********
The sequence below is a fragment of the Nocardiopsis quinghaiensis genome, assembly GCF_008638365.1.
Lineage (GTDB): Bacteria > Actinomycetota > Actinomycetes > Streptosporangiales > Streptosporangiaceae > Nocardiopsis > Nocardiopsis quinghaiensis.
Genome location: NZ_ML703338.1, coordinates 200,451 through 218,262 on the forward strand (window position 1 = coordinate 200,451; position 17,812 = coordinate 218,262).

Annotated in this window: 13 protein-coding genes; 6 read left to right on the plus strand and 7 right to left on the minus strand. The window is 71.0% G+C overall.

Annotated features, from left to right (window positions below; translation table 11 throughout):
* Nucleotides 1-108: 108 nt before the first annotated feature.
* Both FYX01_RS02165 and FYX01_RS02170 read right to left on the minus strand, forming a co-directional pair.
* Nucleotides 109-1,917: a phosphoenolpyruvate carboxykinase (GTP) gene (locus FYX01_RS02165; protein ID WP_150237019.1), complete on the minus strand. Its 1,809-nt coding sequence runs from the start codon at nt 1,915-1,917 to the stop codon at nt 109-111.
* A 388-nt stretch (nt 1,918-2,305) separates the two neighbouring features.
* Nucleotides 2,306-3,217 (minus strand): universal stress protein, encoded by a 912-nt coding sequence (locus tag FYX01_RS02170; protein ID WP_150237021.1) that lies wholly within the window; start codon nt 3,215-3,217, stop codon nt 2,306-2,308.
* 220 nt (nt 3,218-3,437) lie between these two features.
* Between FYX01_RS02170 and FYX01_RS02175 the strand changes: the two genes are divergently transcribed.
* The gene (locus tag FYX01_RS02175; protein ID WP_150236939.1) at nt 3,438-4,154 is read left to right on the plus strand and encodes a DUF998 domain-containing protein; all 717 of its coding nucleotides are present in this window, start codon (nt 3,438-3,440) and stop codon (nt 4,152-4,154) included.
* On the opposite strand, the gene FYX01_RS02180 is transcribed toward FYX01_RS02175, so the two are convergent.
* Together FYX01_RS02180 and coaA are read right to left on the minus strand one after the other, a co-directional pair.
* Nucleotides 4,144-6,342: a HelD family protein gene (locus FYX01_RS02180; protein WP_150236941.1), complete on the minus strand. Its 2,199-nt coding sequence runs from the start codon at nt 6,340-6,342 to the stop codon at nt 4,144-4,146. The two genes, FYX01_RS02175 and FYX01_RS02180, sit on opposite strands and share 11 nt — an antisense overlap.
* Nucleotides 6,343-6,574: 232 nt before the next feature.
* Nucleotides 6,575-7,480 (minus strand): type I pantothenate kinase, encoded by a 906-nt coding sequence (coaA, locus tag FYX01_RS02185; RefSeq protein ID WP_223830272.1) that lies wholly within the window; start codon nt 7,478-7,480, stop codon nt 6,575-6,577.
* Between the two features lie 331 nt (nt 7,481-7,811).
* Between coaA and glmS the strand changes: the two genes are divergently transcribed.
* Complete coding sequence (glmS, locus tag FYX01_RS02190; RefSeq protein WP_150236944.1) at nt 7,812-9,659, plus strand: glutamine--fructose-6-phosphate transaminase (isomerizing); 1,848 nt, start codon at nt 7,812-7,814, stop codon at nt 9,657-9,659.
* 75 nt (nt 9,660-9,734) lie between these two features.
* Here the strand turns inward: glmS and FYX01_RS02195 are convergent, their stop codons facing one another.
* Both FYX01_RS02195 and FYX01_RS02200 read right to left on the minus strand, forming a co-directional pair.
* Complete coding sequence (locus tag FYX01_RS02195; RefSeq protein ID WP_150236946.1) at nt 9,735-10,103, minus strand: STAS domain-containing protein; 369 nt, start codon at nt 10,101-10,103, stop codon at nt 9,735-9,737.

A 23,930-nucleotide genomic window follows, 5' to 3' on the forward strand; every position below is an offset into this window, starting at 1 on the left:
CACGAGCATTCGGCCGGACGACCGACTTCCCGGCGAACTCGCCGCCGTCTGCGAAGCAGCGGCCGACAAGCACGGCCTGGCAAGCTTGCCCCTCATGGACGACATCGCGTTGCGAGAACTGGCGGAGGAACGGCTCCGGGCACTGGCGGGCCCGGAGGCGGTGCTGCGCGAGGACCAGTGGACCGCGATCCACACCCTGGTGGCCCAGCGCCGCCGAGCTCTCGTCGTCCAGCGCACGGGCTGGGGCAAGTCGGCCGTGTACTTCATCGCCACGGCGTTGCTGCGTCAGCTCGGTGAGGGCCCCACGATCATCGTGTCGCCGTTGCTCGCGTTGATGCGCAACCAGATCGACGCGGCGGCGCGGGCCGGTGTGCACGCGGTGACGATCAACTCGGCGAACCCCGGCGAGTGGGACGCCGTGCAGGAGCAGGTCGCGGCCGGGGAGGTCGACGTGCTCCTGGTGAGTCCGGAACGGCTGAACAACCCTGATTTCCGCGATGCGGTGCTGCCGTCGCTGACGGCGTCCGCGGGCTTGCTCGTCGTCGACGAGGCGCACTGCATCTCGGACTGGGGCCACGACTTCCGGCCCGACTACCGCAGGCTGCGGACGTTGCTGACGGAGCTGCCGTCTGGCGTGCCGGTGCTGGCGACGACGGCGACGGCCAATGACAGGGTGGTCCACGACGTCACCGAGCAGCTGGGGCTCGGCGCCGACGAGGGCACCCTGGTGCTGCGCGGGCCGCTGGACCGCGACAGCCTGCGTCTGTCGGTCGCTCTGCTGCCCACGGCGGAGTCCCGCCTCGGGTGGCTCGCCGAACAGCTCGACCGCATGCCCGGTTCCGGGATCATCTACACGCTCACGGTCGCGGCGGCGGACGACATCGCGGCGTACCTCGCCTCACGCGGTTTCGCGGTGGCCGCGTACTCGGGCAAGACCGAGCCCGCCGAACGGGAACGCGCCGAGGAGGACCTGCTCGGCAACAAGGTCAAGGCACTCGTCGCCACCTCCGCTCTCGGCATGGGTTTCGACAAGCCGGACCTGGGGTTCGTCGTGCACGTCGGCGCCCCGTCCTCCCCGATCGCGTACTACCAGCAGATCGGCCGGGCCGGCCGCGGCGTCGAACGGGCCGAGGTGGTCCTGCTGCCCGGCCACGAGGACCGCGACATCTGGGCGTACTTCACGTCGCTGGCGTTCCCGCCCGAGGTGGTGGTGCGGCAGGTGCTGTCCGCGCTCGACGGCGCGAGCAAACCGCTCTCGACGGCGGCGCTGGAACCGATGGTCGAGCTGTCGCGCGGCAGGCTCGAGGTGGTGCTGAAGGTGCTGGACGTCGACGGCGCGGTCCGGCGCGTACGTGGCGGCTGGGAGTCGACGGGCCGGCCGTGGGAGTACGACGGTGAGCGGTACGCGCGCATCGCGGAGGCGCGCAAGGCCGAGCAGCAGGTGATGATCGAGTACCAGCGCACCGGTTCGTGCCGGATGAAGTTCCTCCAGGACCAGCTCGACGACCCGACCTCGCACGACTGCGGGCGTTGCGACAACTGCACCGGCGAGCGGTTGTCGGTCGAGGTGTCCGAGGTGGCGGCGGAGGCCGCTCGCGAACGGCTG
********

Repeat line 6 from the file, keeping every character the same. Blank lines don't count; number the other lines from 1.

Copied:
* Nucleotides 1-108: 108 nt before the first annotated feature.